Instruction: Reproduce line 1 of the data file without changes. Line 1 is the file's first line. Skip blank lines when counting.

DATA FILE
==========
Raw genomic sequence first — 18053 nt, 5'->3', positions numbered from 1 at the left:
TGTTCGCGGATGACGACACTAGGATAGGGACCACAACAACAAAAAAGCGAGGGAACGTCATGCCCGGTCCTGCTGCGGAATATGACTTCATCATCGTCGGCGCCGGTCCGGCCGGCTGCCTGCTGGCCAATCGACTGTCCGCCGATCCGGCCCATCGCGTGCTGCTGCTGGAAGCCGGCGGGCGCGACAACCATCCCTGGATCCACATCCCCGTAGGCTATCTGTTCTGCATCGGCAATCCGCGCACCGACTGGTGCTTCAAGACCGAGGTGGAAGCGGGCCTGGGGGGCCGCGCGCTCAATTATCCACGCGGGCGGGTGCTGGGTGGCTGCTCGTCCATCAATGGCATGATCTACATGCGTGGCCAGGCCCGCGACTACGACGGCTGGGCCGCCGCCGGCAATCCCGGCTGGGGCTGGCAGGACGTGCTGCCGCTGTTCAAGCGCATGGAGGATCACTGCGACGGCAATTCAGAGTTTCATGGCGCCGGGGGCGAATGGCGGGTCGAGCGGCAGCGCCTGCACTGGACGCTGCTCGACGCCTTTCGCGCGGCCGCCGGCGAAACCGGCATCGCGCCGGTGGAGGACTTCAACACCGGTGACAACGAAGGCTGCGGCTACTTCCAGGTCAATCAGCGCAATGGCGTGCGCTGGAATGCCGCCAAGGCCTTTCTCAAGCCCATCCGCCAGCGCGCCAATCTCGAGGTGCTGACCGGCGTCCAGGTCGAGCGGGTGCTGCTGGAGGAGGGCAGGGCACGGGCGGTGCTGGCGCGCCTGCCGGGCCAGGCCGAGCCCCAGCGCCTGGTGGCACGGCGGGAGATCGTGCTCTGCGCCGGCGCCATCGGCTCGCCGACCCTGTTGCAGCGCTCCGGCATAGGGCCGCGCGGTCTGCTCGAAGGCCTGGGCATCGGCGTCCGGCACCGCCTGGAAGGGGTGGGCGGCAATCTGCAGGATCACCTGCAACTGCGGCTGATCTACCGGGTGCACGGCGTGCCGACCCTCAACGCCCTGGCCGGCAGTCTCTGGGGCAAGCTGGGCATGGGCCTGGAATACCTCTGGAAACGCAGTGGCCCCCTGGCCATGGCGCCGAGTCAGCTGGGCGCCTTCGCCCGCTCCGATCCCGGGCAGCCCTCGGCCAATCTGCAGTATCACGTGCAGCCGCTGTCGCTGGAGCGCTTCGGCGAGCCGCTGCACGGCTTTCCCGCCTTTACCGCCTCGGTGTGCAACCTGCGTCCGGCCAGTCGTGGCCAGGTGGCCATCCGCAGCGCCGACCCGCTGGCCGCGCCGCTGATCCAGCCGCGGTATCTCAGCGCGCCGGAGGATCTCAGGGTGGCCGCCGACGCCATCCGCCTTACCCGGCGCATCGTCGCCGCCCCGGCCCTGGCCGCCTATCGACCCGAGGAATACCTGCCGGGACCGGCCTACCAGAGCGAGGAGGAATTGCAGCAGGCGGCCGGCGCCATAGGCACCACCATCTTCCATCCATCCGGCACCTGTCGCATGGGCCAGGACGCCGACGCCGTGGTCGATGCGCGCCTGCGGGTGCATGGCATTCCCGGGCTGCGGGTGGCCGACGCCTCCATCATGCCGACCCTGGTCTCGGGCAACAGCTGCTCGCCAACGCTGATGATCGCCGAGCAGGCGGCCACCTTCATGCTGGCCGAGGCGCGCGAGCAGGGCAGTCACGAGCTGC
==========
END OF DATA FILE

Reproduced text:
Raw genomic sequence first — 18053 nt, 5'->3', positions numbered from 1 at the left: